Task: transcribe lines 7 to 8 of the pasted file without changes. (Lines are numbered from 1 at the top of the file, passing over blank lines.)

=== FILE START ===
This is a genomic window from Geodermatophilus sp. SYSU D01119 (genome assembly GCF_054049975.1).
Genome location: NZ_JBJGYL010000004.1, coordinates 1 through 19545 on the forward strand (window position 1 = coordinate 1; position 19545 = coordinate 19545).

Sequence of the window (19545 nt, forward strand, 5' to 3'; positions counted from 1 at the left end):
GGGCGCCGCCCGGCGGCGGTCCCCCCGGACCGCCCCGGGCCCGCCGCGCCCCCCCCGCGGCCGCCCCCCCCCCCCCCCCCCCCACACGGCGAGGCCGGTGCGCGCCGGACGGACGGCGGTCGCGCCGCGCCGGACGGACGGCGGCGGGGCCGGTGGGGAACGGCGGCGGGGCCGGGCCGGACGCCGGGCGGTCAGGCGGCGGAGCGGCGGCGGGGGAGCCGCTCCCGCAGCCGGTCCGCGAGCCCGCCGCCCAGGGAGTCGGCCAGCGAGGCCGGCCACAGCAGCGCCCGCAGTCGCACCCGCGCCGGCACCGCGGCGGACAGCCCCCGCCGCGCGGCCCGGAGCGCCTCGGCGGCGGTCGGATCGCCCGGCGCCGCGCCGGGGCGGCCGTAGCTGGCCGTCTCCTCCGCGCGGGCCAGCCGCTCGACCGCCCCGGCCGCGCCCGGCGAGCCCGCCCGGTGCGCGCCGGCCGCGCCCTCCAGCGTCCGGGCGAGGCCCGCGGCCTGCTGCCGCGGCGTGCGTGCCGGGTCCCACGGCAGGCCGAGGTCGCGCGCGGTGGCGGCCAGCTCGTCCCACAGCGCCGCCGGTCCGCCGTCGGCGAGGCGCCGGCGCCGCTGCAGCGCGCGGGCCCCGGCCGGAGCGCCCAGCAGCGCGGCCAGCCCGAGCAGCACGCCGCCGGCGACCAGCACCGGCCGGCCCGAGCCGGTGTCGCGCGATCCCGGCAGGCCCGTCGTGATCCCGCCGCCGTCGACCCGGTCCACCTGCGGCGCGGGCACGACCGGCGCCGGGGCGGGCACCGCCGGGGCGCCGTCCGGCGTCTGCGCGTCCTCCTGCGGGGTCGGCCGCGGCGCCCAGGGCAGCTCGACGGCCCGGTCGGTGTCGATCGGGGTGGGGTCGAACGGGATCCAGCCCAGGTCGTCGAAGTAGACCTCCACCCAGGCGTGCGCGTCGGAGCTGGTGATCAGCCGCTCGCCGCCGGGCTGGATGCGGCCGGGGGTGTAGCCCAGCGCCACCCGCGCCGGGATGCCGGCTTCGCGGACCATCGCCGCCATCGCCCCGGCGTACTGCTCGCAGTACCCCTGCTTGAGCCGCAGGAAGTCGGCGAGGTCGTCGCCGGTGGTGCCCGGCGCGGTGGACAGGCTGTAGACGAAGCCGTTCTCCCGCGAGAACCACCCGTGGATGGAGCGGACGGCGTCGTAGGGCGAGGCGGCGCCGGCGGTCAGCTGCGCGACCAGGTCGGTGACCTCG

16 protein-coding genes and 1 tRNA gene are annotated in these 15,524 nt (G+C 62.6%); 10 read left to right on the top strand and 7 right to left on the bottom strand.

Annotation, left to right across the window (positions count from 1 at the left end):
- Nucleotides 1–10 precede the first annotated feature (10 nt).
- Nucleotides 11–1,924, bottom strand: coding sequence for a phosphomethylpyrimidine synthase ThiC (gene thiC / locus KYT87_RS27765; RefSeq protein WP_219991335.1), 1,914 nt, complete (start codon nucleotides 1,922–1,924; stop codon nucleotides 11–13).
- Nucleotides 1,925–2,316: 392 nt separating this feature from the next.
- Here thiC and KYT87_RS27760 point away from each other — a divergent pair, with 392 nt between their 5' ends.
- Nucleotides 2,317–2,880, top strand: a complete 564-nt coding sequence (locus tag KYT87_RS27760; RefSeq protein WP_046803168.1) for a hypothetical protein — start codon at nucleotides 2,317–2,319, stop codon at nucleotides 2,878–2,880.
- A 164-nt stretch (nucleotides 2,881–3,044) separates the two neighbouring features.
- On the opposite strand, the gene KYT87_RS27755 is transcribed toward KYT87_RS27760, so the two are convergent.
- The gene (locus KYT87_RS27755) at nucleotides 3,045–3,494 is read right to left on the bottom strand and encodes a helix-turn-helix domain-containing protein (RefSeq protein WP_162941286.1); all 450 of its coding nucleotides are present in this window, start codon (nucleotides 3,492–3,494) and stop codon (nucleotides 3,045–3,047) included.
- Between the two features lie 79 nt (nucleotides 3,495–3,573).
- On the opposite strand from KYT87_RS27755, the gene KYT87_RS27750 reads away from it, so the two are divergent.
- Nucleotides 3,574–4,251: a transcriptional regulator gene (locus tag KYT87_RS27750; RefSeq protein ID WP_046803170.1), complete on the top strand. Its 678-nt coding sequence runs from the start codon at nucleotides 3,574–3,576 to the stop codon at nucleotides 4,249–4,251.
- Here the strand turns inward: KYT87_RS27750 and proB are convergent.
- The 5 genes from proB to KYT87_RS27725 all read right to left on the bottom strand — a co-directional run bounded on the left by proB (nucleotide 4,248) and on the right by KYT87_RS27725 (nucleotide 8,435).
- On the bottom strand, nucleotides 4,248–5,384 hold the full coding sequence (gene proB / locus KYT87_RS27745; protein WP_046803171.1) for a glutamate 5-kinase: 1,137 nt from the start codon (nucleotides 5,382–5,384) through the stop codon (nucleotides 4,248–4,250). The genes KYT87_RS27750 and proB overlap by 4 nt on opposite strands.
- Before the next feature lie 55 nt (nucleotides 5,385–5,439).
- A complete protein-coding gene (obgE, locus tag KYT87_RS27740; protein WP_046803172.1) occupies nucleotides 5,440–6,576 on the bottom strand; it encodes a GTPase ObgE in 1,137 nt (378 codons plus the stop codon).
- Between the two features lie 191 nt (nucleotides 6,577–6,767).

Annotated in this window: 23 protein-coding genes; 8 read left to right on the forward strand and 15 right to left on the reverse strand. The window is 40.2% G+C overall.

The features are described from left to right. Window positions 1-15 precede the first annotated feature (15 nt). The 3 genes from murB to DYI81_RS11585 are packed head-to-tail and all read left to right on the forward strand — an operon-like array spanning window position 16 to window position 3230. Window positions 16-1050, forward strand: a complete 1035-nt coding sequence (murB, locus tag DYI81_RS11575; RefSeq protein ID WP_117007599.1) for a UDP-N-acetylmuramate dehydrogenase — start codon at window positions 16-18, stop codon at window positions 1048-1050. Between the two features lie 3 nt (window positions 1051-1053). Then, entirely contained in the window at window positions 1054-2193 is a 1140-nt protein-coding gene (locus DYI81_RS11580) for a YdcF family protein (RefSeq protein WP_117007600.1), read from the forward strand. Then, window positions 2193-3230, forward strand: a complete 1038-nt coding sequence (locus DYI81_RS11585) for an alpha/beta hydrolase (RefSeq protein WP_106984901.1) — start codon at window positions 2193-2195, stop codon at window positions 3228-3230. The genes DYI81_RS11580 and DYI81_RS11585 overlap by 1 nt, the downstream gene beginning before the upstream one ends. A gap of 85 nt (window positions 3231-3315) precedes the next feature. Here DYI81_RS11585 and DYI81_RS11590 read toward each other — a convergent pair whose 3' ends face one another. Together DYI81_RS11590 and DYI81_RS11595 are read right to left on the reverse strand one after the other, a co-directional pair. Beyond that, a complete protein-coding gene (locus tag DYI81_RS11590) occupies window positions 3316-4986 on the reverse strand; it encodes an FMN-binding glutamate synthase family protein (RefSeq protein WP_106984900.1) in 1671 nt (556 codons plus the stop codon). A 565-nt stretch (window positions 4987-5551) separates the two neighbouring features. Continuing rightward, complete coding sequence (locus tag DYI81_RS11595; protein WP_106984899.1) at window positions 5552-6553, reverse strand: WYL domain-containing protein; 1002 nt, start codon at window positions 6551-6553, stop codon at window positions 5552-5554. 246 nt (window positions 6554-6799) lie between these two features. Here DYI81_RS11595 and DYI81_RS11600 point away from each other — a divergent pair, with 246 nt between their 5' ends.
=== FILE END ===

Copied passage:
- Nucleotides 1–10 precede the first annotated feature (10 nt).
- Nucleotides 11–1,924, bottom strand: coding sequence for a phosphomethylpyrimidine synthase ThiC (gene thiC / locus KYT87_RS27765; RefSeq protein WP_219991335.1), 1,914 nt, complete (start codon nucleotides 1,922–1,924; stop codon nucleotides 11–13).